A complete necklace made of tubular conch columella beads found in the area of the Caplen Mound site (41GV1). Caplen Mound was a cemetery dating primarily to Late Prehistoric and early Historic times. Perkins Collection, TARL.


Prehistoric craftsmen fashioned a diverse range of ornaments from the varied and often exotic-looking marine shells abundantly available along the Texas coast. Opalescent oyster shells could be cut into discs and perforated to make flat beads. Smaller, colorful Olive shells were drilled and strung on cords for use on necklaces and belts, or sewn separately on clothing as tinklers. Because of their large size, shells of lightning whelk (Busycon perversum pulleyi) and Florida horse conch (Pleuroploca gigantea) were prized for making ornaments and other items. The inner columella could be drilled at the top to form a long, vertical pendant. Blanks cut from the outer whirl also could be made into perforated disc beads or gorgets. Bird bones and turtle shell, as well as human bone, also were made into beads and ornaments. Shown here are a few examples of shell ornaments from coastal sites.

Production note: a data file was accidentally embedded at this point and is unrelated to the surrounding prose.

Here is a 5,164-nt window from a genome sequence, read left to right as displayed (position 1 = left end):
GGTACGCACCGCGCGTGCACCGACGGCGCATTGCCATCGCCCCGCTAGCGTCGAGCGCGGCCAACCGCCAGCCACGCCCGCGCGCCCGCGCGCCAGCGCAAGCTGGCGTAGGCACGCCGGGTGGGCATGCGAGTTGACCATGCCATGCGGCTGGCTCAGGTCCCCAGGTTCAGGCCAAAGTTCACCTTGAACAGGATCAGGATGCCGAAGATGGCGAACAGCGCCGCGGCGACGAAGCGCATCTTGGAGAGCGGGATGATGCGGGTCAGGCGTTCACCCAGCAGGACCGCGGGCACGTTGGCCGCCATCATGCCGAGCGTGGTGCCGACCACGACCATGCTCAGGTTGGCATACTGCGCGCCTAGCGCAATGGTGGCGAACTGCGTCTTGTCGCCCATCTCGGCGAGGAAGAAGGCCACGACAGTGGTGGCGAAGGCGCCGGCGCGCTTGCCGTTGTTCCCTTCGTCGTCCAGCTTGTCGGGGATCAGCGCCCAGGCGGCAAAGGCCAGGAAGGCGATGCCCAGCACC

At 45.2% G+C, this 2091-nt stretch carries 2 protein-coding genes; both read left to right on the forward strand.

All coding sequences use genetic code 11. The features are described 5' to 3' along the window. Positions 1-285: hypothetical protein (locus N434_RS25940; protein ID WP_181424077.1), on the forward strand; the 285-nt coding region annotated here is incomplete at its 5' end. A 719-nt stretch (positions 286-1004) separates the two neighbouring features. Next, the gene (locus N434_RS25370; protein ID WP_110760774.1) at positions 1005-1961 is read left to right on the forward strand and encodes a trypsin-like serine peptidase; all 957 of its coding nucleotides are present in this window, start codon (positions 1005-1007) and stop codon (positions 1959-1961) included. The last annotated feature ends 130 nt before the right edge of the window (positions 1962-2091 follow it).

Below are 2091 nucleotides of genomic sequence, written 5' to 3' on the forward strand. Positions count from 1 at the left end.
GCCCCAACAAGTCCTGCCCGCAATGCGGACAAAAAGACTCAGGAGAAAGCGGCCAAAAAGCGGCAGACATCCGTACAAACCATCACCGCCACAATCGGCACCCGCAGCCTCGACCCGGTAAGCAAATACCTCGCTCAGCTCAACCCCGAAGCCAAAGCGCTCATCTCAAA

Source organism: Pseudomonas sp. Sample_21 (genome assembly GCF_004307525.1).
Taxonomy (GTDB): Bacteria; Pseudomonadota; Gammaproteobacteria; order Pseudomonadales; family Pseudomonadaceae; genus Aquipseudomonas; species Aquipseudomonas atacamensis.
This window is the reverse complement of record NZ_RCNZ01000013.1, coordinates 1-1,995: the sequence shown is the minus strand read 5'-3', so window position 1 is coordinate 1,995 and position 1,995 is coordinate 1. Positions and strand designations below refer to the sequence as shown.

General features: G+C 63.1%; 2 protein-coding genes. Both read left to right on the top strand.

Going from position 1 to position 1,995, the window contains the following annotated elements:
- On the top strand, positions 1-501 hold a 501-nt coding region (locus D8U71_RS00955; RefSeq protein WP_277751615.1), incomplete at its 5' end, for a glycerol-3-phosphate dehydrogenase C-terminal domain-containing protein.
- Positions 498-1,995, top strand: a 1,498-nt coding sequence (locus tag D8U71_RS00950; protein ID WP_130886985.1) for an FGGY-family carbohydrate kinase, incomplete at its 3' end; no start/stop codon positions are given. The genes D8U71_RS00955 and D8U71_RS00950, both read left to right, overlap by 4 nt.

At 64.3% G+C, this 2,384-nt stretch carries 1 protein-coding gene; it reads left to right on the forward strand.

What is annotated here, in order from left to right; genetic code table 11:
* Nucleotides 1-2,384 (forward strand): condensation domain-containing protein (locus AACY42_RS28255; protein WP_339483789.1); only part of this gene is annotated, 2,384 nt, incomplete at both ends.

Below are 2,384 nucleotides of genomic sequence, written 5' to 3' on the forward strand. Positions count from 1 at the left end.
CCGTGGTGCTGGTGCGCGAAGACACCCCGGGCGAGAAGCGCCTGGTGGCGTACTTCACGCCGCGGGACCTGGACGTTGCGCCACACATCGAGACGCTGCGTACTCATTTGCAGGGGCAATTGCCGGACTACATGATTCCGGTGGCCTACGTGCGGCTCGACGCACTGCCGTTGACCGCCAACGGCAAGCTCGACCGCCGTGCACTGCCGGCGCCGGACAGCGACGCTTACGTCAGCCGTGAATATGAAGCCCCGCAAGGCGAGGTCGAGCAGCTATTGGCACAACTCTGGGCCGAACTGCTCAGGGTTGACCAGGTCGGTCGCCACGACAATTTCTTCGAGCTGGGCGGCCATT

Shell pendants of varying sizes from the Cayo del Oso site, 41NU2. Photo from TARL Archives.

Elongate beads made from conch columella from a Victoria County site, on display at the Museum of the Coastal Bend.